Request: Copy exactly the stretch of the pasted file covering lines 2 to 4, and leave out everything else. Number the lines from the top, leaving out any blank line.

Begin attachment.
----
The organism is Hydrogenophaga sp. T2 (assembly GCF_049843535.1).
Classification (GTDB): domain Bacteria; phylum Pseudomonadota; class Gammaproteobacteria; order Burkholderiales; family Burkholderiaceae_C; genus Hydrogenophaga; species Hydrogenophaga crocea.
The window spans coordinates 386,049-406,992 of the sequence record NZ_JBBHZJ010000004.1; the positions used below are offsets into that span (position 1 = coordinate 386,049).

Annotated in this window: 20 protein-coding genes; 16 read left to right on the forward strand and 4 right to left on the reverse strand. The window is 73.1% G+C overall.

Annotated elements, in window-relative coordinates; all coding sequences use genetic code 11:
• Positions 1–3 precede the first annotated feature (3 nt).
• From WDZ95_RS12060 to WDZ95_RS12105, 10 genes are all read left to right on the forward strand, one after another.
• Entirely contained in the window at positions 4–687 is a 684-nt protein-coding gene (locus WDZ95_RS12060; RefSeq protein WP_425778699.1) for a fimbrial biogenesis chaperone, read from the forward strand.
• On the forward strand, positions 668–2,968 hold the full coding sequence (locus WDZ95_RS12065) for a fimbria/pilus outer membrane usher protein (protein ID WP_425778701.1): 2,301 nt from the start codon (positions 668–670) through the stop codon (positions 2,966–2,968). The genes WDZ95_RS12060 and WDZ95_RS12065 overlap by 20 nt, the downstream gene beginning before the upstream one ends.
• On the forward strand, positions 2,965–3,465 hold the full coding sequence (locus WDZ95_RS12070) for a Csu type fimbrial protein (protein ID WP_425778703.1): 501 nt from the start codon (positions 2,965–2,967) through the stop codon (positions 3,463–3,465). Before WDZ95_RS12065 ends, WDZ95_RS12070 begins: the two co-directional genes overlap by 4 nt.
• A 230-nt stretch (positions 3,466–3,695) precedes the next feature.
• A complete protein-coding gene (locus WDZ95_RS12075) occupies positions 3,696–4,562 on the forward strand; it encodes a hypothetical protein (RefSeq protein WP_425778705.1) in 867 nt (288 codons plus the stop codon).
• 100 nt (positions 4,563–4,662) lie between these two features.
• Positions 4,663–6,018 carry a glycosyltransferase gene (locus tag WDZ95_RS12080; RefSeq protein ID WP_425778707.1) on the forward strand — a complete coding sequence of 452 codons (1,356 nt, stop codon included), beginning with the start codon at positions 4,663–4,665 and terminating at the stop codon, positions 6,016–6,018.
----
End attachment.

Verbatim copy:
Classification (GTDB): domain Bacteria; phylum Pseudomonadota; class Gammaproteobacteria; order Burkholderiales; family Burkholderiaceae_C; genus Hydrogenophaga; species Hydrogenophaga crocea.
The window spans coordinates 386,049-406,992 of the sequence record NZ_JBBHZJ010000004.1; the positions used below are offsets into that span (position 1 = coordinate 386,049).

Annotated in this window: 20 protein-coding genes; 16 read left to right on the forward strand and 4 right to left on the reverse strand. The window is 73.1% G+C overall.